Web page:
Generally, if you refuse to close, you must have a legitimate reason. As a buyer, if something is uncovered that would severely affect your enjoyment or use of the house, or your title to it, and you had no way of discovering it any earlier, you may be justified in not closing. As a seller, you are somewhat limited in why you can legitimately refuse to close, beyond not receiving funds. If you believe you have a legitimate reason, and refuse to close, you still run the risk of ultimately being found not legitimate, and then you will have to pay all of the other side’s costs that result from not closing. This could be additional mortgage costs, moving costs, or even the extra cost of buying a different house.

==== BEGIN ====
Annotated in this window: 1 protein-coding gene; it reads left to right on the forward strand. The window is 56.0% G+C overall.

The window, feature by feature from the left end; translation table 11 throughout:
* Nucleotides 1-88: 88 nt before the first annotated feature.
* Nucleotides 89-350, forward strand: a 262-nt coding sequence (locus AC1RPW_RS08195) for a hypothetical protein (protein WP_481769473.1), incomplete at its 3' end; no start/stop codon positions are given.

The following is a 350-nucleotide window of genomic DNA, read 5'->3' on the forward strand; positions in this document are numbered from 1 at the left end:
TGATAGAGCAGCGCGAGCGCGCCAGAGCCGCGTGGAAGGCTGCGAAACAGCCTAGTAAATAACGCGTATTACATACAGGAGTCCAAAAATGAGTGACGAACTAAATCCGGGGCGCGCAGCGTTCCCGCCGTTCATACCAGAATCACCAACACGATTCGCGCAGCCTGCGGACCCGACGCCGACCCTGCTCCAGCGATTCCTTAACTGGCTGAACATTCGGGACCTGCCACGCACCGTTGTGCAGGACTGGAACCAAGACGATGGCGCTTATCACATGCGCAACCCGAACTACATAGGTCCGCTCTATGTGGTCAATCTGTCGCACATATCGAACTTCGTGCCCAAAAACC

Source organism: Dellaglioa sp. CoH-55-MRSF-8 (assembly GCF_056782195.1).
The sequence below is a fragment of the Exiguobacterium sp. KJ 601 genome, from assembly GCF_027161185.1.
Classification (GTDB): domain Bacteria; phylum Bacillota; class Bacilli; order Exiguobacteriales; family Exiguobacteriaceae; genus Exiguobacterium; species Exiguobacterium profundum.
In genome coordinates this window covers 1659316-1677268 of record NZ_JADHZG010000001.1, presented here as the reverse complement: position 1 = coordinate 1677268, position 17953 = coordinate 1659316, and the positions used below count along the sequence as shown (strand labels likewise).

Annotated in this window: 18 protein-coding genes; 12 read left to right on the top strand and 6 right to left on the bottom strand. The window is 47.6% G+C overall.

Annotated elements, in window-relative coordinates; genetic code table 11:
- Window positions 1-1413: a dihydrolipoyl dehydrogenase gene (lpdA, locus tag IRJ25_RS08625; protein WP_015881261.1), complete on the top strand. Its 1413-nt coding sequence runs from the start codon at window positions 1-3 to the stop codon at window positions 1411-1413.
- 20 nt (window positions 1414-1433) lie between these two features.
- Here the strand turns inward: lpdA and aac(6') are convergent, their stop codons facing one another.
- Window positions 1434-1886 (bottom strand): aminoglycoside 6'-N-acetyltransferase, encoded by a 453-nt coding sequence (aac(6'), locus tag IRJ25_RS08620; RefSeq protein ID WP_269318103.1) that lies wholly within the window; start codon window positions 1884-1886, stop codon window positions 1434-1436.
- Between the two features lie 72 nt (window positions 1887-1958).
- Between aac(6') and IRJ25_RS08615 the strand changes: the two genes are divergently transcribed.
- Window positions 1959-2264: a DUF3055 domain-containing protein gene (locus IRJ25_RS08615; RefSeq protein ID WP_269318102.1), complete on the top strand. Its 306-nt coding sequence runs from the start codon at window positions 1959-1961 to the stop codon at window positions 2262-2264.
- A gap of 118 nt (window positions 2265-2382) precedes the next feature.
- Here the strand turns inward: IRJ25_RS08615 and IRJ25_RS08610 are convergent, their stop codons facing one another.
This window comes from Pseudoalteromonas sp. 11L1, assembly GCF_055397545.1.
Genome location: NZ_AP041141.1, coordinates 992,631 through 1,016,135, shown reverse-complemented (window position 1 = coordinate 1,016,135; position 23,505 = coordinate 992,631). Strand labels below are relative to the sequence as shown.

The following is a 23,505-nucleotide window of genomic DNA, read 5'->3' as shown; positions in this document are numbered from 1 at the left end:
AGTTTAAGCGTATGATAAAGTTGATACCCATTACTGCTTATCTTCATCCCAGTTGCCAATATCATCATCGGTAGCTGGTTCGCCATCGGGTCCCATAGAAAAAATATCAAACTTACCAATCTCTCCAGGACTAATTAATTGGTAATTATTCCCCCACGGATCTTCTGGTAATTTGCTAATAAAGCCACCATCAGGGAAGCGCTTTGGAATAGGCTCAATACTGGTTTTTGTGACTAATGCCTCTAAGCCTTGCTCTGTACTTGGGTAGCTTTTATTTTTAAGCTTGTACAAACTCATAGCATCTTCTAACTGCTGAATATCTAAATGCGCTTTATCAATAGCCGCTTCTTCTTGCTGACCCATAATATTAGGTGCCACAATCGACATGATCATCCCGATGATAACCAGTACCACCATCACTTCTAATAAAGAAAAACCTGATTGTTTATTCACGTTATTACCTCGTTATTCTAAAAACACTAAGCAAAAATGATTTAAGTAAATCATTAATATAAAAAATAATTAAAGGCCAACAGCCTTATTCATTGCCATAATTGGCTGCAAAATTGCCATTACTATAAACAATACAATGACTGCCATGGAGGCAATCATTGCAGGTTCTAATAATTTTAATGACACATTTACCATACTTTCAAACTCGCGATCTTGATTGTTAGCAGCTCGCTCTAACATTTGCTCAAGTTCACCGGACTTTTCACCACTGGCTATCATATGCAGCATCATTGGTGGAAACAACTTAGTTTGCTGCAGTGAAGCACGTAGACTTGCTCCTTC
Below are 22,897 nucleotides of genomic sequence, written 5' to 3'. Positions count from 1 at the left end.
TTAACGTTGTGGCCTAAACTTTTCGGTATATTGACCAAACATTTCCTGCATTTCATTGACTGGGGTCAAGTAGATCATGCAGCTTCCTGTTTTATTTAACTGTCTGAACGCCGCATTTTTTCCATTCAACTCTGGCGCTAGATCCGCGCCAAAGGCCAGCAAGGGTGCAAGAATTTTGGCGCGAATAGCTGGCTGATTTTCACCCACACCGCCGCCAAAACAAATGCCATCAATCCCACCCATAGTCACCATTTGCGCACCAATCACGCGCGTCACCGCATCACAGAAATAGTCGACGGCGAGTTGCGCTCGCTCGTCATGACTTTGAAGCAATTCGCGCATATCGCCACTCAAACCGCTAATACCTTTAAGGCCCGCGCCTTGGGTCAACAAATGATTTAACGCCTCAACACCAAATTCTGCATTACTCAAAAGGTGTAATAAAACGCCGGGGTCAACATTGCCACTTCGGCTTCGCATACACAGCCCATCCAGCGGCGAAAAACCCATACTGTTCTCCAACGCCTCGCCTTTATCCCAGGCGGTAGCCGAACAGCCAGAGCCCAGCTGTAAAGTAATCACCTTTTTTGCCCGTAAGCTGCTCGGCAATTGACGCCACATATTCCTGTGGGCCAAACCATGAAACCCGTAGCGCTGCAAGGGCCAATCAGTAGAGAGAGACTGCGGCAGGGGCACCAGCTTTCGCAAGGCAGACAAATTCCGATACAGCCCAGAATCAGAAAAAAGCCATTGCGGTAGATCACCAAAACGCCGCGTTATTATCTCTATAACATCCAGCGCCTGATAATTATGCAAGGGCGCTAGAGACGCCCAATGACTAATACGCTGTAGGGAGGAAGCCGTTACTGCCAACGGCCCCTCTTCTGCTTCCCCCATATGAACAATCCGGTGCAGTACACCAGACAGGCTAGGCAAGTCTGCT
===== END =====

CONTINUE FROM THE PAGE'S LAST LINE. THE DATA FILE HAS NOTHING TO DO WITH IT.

Before putting in an offer, be certain that you want it.